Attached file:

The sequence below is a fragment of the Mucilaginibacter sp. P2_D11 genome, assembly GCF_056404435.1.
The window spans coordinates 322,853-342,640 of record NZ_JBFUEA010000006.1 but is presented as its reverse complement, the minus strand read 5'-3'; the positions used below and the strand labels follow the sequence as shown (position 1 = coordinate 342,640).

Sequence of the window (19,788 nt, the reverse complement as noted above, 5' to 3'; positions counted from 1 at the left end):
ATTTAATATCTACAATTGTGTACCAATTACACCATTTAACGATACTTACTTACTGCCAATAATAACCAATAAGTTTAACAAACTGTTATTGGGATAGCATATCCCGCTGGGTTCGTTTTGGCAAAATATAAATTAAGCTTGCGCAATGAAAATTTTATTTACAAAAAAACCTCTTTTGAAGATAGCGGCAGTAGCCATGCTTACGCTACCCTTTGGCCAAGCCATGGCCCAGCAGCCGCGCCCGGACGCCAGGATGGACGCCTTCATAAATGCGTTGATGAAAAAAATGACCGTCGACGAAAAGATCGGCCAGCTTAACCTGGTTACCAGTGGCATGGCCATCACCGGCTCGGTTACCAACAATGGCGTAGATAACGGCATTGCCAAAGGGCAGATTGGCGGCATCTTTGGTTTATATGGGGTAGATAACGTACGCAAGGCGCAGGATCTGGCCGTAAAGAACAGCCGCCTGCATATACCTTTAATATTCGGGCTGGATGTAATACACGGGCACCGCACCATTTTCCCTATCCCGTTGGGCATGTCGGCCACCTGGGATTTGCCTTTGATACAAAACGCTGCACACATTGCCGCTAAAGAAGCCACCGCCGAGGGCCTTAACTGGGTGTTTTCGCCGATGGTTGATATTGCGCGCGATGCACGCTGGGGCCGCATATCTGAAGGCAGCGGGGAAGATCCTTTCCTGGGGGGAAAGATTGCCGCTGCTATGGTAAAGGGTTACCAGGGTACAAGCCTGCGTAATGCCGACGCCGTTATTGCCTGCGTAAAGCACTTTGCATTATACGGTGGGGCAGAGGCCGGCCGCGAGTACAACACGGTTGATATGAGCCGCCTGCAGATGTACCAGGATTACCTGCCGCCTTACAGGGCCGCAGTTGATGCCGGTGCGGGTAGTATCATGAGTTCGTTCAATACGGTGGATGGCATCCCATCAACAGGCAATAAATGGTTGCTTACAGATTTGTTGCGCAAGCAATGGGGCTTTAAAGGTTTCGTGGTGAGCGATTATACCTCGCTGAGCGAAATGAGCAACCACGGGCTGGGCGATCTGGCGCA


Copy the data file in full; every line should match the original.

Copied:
The sequence below is a fragment of the Mucilaginibacter sp. P2_D11 genome, assembly GCF_056404435.1.
The window spans coordinates 322,853-342,640 of record NZ_JBFUEA010000006.1 but is presented as its reverse complement, the minus strand read 5'-3'; the positions used below and the strand labels follow the sequence as shown (position 1 = coordinate 342,640).

Sequence of the window (19,788 nt, the reverse complement as noted above, 5' to 3'; positions counted from 1 at the left end):
ATTTAATATCTACAATTGTGTACCAATTACACCATTTAACGATACTTACTTACTGCCAATAATAACCAATAAGTTTAACAAACTGTTATTGGGATAGCATATCCCGCTGGGTTCGTTTTGGCAAAATATAAATTAAGCTTGCGCAATGAAAATTTTATTTACAAAAAAACCTCTTTTGAAGATAGCGGCAGTAGCCATGCTTACGCTACCCTTTGGCCAAGCCATGGCCCAGCAGCCGCGCCCGGACGCCAGGATGGACGCCTTCATAAATGCGTTGATGAAAAAAATGACCGTCGACGAAAAGATCGGCCAGCTTAACCTGGTTACCAGTGGCATGGCCATCACCGGCTCGGTTACCAACAATGGCGTAGATAACGGCATTGCCAAAGGGCAGATTGGCGGCATCTTTGGTTTATATGGGGTAGATAACGTACGCAAGGCGCAGGATCTGGCCGTAAAGAACAGCCGCCTGCATATACCTTTAATATTCGGGCTGGATGTAATACACGGGCACCGCACCATTTTCCCTATCCCGTTGGGCATGTCGGCCACCTGGGATTTGCCTTTGATACAAAACGCTGCACACATTGCCGCTAAAGAAGCCACCGCCGAGGGCCTTAACTGGGTGTTTTCGCCGATGGTTGATATTGCGCGCGATGCACGCTGGGGCCGCATATCTGAAGGCAGCGGGGAAGATCCTTTCCTGGGGGGAAAGATTGCCGCTGCTATGGTAAAGGGTTACCAGGGTACAAGCCTGCGTAATGCCGACGCCGTTATTGCCTGCGTAAAGCACTTTGCATTATACGGTGGGGCAGAGGCCGGCCGCGAGTACAACACGGTTGATATGAGCCGCCTGCAGATGTACCAGGATTACCTGCCGCCTTACAGGGCCGCAGTTGATGCCGGTGCGGGTAGTATCATGAGTTCGTTCAATACGGTGGATGGCATCCCATCAACAGGCAATAAATGGTTGCTTACAGATTTGTTGCGCAAGCAATGGGGCTTTAAAGGTTTCGTGGTGAGCGATTATACCTCGCTGAGCGAAATGAGCAACCACGGGCTGGGCGATCTGGCGCA